In 1941, Universal Pictures decided to commit Hellzapoppin' to film (unlike the musical, including an apostrophe in the title), with plenty of crazy and sometimes innovative gags. A cab driver literally goes to hell, with Olsen and Johnson as his reluctant passengers. A serious song by Robert Paige and Jane Frazee is interrupted when a title card crashes on the screen, advising one Stinky Miller to go home. Man-chasing Martha Raye pursues Mischa Auer, who finds himself suddenly stripped down to his underwear and running a mock track meet. The film goes out of frame, and Olsen and Johnson try to correct the problem themselves. The action is interrupted by scenes from someone else's movie, and Olsen and Johnson complain to the projectionist. Despite Universal's insistence on a then-customary romance and a "serious plot," somewhat diluting the Olsen and Johnson onslaught, Hellzapoppin' is still fresh and funny. Copyright issues involving the original stage production have forced the film version out of general circulation in the United States, although a European DVD has been released.

The film version treated the show as a work in progress: Olsen and Johnson step out of the picture, stop the action to interact with the audience, and sabotage their own show-within-the-movie by using optical movie effects. This creative use of the film medium got Hellzapoppin' listed by theyshootpictures.com as one of the 1,000 most innovative films ever made.[3]

Pleased with the film's boxoffice performance, Universal signed the team for three more features. Crazy House (1943) had Olsen and Johnson running amok through the Universal studio and evacuating the staff, including Universal regulars Basil Rathbone and Nigel Bruce, Johnny Mack Brown, Leo Carrillo, and Andy Devine. When Olsen and Johnson present themselves at the head office with the announcement "Universal's most sensational comedy team outside!", the studio chief replies, "Oh, Abbott and Costello! Send them right in!"[4] The chief refuses to deal with Olsen and Johnson again, so Ole and Chic decide to make their own movie. The cast of Crazy House includes many of Universal's stars and featured players: Allan Jones, Shemp Howard, Robert Paige, Franklin Pangborn, and Martha O'Driscoll, among others.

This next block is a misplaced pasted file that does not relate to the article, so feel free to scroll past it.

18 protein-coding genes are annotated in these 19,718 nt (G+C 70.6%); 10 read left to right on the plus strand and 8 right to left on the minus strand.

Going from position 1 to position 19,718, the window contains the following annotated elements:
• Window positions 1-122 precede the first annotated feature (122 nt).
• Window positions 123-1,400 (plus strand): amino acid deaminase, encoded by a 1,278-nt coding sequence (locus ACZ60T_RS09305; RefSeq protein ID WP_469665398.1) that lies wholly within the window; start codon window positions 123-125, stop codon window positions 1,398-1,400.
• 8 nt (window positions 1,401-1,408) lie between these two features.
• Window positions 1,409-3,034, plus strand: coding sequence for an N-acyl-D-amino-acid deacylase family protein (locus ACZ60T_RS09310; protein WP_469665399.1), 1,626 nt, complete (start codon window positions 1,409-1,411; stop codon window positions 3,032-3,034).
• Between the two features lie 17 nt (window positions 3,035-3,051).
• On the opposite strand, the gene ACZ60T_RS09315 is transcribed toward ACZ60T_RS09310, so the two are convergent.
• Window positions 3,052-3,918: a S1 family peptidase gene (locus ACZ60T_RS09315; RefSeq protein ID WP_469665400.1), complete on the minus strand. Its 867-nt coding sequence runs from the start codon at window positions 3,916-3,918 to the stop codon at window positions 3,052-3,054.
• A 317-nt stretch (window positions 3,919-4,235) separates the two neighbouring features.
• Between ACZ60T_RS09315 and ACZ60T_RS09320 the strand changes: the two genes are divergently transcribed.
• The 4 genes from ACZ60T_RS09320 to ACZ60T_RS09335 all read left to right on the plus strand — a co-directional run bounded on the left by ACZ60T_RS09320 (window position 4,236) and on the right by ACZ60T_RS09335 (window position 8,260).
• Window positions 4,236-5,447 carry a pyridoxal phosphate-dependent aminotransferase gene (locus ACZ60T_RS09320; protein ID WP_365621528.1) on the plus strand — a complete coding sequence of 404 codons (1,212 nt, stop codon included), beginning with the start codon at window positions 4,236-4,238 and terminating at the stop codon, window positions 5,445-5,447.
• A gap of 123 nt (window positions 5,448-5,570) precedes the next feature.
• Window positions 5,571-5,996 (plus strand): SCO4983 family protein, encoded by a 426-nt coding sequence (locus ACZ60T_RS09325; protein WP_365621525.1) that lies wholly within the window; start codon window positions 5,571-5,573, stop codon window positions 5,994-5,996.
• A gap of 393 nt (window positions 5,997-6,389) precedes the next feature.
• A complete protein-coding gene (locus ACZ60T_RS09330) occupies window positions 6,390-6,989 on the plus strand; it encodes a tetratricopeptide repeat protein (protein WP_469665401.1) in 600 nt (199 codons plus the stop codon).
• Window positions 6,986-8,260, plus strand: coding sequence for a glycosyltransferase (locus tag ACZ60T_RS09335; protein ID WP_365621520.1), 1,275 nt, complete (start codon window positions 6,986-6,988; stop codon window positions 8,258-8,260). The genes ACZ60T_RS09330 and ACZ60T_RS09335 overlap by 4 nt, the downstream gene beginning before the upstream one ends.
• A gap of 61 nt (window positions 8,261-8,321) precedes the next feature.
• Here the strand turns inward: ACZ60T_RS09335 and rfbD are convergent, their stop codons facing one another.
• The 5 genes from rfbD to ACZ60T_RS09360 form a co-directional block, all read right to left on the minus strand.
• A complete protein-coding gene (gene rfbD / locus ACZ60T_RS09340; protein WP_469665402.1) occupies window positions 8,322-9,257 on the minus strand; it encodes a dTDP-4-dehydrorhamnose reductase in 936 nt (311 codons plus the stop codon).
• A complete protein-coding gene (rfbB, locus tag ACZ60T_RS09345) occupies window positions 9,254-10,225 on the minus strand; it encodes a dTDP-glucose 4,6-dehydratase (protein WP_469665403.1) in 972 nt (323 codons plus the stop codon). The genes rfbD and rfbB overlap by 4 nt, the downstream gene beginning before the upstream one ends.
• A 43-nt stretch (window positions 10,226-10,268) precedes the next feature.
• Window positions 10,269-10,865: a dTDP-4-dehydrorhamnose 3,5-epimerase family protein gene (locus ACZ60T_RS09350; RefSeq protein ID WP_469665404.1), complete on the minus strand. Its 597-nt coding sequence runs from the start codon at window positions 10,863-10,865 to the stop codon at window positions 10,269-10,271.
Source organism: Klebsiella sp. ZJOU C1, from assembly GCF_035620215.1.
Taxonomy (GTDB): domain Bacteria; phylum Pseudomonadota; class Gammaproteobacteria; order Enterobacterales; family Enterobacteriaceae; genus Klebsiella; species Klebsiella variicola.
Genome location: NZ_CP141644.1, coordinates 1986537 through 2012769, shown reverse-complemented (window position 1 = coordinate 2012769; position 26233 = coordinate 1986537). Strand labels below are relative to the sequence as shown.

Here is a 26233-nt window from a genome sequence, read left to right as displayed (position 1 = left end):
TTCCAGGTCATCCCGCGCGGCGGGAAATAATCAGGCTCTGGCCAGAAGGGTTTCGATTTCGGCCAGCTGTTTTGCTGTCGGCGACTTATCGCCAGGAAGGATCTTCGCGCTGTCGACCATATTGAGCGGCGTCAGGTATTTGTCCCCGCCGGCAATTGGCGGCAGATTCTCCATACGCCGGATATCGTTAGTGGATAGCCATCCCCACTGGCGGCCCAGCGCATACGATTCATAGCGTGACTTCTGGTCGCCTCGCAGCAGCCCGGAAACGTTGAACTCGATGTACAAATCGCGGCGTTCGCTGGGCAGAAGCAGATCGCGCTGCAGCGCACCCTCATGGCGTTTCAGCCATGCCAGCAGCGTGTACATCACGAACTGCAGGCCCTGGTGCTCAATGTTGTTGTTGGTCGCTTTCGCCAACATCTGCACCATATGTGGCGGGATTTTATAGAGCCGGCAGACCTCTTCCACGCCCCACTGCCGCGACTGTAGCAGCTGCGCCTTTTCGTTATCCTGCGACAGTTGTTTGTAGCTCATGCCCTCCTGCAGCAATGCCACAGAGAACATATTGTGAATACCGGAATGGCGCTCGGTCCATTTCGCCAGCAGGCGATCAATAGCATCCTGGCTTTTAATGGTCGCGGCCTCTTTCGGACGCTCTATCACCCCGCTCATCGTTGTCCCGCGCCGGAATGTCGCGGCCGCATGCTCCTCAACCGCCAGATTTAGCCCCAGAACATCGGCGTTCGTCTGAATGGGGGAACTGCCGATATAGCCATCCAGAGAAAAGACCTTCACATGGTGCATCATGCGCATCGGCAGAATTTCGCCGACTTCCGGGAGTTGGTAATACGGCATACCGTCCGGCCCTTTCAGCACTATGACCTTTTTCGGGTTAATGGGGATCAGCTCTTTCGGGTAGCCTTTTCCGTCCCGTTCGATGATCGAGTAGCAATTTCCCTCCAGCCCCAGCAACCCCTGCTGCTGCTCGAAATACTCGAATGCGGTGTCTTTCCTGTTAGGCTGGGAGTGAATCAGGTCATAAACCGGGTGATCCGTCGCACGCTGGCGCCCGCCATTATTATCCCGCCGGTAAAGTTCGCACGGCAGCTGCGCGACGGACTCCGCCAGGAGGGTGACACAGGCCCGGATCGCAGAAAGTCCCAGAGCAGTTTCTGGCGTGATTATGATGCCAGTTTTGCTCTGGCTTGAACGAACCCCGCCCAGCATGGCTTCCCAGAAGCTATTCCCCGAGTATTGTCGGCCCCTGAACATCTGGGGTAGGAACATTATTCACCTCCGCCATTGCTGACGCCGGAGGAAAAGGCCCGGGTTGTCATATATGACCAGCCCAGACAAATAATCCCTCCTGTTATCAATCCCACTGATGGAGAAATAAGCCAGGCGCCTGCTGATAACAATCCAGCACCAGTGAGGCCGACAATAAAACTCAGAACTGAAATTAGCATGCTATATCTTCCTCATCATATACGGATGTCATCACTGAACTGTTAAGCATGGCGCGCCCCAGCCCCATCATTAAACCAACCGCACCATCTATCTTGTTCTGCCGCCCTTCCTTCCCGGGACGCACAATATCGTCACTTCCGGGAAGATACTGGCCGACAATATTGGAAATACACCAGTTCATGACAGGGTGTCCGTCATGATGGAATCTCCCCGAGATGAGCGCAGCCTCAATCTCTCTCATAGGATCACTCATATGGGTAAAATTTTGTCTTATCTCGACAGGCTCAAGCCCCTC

Both Hellzapoppin' and Crazy House had been very expensive productions, on a par with Universal's popular Abbott and Costello comedies. For the remaining two films on Olsen and Johnson's contract, the studio decided to economize, using its salaried contract players and less elaborate staging and settings.[5] In Ghost Catchers (1944), Ole and Chic help singer Gloria Jean make her Carnegie Hall debut despite strange happenings in a spooky old house. See My Lawyer (1945) was a patchwork of vaudeville acts, with Olsen and Johnson noticeably absent from most of the proceedings.

Other Broadway productions[edit]

Olsen and Johnson kept working on the Broadway stage during the 1940s, making occasional trips to Hollywood to fulfill their movie commitments.

Olsen and Johnson's shows were so popular that the team franchised them, with road companies headlining similar vaudeville acts and comedians. The 1942 road company of Hellzapoppin starred Jay C. Flippen and Happy Felton in the Olsen and Johnson roles. The 1949 Australian revival of Hellzapoppin starred Don de Leo and George Mayo (as "Olsen and Johnson").

In December 1941, Olsen and Johnson returned to Broadway with a new revue, Sons O' Fun, which offered the same frenzied assortment of old gags and new songs. After this show had run its course, Olsen and Johnson mounted yet another variation on Hellzapoppin, this one titled Laffing Room Only (1944). Their final Broadway show was the 1950 production Pardon Our French, introducing their "discovery," French singer Denise Darcel. Unlike the previous Olsen and Johnson hits, Pardon Our French ran only three months, closing on January 6, 1951. However, Olsen and Johnson continued to perform in tours and revivals, including a 1959 production at Flushing Meadows in Queens, NY, called "Hellz-a-Splashin': An Aqua-cade."[6]


On the set of Fireball Fun for All